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by Robert J. Marzano
Table of Contents
Arguably the quality of the relationships teachers have with students is the keystone of effective management and perhaps even the entirety of teaching. There are two complementary dynamics that constitute an effective teacher–student relationship. The first is the extent to which the teacher gives students the sense that he is providing guidance and control both behaviorally and academically. In effect, the teacher must somehow communicate the message: “You can count on me to provide clear direction in terms of your learning and in terms of behavior. I take responsibility for these issues.” The second dynamic is the extent to which the teacher provides a sense that teacher and students are a team devoted to the well-being of all participants. In effect, the teacher must somehow communicate the message: “We are a team here and succeed or fail as a team. Additionally, I have a stake personally in the success of each one of you.”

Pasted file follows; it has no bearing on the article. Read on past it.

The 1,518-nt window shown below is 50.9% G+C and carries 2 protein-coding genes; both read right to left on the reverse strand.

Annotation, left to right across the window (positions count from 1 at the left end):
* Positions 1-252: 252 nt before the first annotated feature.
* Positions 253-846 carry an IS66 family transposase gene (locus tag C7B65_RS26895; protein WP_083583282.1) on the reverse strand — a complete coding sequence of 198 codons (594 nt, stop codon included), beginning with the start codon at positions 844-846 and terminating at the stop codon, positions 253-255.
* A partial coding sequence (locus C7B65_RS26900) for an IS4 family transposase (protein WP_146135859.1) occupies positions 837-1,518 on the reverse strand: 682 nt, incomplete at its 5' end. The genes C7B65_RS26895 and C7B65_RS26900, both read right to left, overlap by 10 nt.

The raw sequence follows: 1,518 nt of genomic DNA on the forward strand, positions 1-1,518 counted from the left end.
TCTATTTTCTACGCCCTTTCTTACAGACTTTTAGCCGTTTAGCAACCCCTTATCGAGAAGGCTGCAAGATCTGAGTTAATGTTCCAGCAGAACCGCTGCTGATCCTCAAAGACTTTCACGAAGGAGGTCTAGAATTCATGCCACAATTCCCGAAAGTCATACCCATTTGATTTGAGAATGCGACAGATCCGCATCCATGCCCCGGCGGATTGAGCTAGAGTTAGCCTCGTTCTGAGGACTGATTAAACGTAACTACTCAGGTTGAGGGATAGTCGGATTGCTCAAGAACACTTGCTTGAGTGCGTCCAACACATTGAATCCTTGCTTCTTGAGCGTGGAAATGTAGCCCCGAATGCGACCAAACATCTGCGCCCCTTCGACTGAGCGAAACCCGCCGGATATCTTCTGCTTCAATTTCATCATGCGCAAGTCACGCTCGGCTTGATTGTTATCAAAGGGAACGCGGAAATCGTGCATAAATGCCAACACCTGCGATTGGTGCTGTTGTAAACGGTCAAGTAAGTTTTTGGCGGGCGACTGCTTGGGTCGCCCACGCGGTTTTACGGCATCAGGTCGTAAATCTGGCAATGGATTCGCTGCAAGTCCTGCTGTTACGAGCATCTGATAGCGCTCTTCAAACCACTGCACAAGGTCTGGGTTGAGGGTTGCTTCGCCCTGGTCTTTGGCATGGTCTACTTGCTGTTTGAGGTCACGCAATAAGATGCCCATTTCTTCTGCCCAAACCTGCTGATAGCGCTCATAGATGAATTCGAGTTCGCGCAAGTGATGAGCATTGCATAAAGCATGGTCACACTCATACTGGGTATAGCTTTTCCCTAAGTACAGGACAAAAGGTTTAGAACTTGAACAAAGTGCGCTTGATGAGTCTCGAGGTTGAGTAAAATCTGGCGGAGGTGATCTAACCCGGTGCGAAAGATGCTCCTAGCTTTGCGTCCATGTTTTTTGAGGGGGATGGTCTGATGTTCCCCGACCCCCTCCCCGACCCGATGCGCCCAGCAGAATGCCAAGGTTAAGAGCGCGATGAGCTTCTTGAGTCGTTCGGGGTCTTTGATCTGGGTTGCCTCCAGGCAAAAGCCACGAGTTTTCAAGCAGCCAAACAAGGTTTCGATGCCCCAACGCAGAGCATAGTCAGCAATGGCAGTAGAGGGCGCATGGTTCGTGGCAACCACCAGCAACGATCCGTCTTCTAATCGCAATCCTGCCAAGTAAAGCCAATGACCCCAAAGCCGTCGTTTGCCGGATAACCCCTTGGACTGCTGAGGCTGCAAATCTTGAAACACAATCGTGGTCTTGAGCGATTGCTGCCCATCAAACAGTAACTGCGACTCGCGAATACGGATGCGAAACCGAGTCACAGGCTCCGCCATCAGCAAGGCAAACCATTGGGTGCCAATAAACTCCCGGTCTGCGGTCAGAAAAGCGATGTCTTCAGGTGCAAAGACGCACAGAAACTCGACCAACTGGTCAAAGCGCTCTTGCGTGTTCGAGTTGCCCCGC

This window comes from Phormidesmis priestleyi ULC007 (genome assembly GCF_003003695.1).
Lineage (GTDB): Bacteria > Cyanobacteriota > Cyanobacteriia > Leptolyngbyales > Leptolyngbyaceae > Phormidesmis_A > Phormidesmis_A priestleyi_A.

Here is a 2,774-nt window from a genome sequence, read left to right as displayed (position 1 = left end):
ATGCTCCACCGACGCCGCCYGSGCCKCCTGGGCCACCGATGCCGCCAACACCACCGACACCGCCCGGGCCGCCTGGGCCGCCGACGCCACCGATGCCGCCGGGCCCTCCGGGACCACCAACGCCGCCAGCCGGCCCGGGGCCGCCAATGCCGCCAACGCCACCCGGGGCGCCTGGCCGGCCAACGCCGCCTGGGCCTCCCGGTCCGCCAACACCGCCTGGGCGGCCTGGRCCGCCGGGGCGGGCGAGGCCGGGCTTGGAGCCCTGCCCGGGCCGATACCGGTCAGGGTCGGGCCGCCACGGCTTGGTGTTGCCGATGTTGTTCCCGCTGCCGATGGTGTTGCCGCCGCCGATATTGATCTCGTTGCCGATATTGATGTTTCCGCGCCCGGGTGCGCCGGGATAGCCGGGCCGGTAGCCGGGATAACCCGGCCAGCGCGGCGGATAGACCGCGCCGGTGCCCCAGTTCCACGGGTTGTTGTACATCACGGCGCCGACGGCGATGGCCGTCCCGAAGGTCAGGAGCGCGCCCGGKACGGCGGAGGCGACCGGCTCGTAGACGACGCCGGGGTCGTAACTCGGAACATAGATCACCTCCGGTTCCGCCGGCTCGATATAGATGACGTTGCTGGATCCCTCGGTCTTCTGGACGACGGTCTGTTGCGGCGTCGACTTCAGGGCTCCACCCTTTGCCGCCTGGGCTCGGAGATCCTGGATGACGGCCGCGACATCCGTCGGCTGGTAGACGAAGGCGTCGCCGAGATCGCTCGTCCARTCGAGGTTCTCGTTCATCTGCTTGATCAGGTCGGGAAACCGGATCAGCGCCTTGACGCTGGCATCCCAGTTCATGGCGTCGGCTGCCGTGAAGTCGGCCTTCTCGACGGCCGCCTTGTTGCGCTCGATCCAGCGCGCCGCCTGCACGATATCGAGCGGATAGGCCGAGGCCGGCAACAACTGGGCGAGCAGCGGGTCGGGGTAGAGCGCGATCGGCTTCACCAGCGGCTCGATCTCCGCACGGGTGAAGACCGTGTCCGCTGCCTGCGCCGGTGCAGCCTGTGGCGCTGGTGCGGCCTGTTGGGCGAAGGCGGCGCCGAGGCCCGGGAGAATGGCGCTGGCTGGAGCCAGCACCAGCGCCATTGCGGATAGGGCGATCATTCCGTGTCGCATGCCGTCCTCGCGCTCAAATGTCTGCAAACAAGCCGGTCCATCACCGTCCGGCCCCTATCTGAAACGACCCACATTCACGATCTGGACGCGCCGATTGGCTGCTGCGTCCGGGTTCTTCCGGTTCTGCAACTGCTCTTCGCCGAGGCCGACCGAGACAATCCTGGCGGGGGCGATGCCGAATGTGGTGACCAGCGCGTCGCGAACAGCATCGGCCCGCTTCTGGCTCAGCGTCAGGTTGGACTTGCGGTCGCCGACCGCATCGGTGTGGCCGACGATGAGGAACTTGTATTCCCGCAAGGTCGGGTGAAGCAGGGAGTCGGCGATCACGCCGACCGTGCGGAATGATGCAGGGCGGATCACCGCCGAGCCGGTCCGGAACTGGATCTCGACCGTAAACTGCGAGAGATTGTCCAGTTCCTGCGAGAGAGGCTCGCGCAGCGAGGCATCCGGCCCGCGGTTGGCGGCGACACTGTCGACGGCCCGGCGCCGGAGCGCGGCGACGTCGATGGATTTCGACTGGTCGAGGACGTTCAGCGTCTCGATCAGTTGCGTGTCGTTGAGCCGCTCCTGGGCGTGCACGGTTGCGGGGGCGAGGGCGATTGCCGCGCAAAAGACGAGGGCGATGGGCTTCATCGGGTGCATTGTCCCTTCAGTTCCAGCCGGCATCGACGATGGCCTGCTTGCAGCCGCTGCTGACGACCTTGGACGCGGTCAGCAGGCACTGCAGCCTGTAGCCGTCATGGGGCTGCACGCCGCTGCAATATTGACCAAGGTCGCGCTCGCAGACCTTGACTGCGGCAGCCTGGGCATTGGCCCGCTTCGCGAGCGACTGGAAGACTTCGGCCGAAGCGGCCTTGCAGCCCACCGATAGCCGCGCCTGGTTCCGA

Looking in on our classroom scenario, Mr. Hutchins makes a concerted effort each day to ensure that students have the perception that he is concerned about the well-being of the class as a whole as well as each individual student. He realizes that it does not matter how he feels on a given day, but it does matter what he does. Students cannot know his thoughts and feelings, but they do interpret his actions, even seemingly insignificant ones. Consequently, each day he reminds himself to engage in behaviors such as meeting students at the door as they come into class, calling them by their first names, smiling at them, and even engaging in playful banter when appropriate. He finds that on days when he does not really feel like doing these things, his mood tends to change throughout the day as students respond positively to his overtures.
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